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Shoreline Protection

Shorelines are a critical and sensitive link between land and water. The land and shallow water that meet at the water's edge provide a nursery for the wildlife in the waterway. Here, fish spawn, aquatic insects find mates, waterfowl nest and turtles scramble ashore to lay their eggs. When development destroys the vegetation that feeds and protects this shoreline nursery, all living things in the water are affected.

A dense strip of natural vegetation is an important buffer that filters rainwater that runs over the surface of the land. Shrubs, trees, grasses and wildflowers all play an important role in removing sediment from this surface runoff, and promoting its percolation into the soil - further cleaning the water and recharging groundwater supplies.

A thick network of roots from a variety of waterfront plants helps to keep shoreline soil on land where it belongs, not in waterways. Soil eroding into waterways contaminates spawning beds, which reduces fish populations.

Think of your human neighbours too! Our survey of residents found that the number one priority is to protect our natural shoreline for appearances as well as nature.

Consider the following points for your shoreline:

  • Allow the shoreline to return to its natural state, or plant native species or flowers, grasses and shrubs;
  • Aim for a naturalized area extending at least 10 meters back from shore;
  • Avoid hard barriers such as concrete walls and gabion baskets. If possible, remove retaining walls;
  • Limit shoreline alteration to no more than 25 percent of your shoreline;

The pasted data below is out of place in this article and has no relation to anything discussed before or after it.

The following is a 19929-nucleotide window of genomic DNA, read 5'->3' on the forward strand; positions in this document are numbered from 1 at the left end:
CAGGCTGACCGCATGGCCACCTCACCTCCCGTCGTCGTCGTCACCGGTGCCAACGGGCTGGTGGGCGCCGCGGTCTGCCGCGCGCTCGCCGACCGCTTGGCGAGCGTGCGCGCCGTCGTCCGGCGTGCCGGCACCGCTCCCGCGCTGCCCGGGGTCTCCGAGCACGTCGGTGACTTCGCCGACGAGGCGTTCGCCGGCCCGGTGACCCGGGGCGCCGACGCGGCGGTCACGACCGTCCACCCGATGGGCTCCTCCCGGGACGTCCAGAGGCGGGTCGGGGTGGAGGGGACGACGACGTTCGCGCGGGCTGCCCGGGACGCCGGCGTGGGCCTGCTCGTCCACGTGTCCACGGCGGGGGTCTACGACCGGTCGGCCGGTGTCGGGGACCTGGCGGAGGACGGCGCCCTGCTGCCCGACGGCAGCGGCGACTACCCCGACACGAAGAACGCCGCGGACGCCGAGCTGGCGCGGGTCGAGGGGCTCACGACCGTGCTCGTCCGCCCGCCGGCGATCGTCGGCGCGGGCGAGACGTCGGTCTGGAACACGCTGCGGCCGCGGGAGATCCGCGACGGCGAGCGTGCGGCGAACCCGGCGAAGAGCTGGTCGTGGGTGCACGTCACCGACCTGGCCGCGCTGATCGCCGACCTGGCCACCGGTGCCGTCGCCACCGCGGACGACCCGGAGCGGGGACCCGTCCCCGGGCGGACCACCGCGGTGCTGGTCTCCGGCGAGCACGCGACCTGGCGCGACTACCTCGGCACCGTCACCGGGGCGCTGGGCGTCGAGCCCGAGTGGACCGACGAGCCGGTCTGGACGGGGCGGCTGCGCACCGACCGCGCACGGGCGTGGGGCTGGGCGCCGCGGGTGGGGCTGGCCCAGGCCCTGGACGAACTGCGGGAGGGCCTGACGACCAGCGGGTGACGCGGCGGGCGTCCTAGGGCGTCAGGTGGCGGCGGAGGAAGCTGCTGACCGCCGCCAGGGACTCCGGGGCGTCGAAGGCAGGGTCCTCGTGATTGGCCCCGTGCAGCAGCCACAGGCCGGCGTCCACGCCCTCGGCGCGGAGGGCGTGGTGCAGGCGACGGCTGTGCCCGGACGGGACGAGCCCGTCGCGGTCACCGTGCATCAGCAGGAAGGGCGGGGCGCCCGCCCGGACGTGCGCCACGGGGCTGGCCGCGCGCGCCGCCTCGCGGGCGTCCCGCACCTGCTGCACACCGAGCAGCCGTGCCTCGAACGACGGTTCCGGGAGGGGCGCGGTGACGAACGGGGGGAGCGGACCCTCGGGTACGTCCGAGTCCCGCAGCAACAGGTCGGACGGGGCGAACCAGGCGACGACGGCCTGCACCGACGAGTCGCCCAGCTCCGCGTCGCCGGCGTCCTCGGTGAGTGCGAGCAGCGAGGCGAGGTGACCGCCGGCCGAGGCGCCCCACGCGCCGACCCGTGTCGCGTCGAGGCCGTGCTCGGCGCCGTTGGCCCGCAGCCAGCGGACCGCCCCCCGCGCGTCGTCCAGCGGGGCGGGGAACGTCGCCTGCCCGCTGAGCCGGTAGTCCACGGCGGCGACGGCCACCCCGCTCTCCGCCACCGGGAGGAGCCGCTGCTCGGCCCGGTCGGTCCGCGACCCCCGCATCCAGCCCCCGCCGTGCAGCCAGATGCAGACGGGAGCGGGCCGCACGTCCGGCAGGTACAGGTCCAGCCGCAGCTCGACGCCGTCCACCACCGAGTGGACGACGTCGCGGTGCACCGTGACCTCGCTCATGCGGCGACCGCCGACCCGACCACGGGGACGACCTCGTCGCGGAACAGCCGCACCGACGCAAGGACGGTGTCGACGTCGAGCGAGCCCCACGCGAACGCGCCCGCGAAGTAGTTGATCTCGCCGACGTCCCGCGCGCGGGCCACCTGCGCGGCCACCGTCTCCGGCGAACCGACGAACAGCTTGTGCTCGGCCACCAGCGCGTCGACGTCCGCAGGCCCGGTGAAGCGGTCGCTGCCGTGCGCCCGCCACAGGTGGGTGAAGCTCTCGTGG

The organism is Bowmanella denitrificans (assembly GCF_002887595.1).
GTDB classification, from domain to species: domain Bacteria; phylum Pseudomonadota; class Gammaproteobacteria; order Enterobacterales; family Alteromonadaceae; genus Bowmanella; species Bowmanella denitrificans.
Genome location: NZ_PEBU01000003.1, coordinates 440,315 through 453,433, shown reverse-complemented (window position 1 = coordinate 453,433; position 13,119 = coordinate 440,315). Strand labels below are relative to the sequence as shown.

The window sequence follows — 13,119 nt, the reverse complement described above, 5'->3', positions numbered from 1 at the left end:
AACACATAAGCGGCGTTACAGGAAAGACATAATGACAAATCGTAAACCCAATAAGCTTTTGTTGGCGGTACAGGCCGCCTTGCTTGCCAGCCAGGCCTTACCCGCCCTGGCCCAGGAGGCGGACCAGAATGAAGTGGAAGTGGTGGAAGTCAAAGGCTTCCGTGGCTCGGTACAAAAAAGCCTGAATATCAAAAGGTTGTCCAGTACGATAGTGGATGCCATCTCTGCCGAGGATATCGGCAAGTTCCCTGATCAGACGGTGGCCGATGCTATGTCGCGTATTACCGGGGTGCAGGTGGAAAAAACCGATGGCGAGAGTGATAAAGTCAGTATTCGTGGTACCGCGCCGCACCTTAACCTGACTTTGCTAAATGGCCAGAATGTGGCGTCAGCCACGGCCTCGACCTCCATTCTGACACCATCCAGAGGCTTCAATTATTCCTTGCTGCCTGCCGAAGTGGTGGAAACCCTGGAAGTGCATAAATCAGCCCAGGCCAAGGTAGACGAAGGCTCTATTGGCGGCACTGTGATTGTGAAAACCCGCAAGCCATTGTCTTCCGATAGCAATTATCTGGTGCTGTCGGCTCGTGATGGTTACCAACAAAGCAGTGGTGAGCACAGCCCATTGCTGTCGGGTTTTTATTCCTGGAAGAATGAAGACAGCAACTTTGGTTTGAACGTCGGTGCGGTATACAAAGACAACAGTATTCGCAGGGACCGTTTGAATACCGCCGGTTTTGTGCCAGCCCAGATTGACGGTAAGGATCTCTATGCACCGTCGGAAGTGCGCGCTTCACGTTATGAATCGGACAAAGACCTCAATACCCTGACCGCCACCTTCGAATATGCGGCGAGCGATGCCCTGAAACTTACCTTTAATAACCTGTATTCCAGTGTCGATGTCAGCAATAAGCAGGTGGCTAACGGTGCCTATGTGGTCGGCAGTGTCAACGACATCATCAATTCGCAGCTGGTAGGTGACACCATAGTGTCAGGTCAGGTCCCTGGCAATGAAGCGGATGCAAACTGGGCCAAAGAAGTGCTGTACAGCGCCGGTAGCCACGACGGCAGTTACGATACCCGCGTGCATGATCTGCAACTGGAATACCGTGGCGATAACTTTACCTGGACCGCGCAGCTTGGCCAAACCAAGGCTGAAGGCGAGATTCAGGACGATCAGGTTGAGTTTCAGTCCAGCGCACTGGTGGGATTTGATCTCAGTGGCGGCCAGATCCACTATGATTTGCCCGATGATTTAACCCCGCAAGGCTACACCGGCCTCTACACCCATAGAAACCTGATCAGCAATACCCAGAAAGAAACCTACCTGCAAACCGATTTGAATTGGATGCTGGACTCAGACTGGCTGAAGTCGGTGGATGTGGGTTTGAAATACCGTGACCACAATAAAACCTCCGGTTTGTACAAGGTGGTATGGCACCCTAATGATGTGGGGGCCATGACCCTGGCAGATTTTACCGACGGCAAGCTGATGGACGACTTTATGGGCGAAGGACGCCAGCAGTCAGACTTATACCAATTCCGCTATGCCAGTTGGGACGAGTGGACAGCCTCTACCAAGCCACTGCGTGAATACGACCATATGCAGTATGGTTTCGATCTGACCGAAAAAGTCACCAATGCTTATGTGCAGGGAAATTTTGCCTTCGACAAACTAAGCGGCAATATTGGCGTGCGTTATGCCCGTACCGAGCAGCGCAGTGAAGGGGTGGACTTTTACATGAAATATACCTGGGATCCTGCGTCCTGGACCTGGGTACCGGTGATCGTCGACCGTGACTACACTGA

• Shoreline vegetation also helps to protect water quality; and,
  • Manicured areas act like hard surfaces when it rains. More than 50% of rainfall can run off straight into the lake along with fertilizers, pesticides, pet waste, etc
Our Results
  • Acquired over 50 per cent of the Lower Oxtongue River for permanent protection, including 6.5 km of shoreline.
  • Preserved one mile of natural shoreline and 47-acres of forest at Port Cunnington.
  • Partnered with the Ontario Heritage Trust to be the steward of the 100-acre Pyke property near Brown's Brae.
  • Recognized more than 30 building owners with plaques for heritage property protection.
  • Encouraged the Township to create a Heritage Committee of Council to encourage protection.
  • Rescued the Bigwin ferry from a sunken mooring in 1991 and conducted feasibility studies to transfer to the current Navigation Society for restoration.
  • Established the Harriet T. Weaver Memorial Trust which funds two bursaries each year to assist one student from each of Bracebridge and Huntsville high schools to help pay for their first year of university or college.
Dr. Cathy Charles Stay-at-home Spring Bird Count, weekend of May 9
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The wherever-you-are butterfly, damselfly & dragonfly challenge, July 11 weekend
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Annual General Meeting of Members - by Zoom, Wednesday August 19 5:00pm
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Contact Us

Lake of Bays Heritage Foundation
P.O. Box 81
Baysville, Ontario
P0B 1A0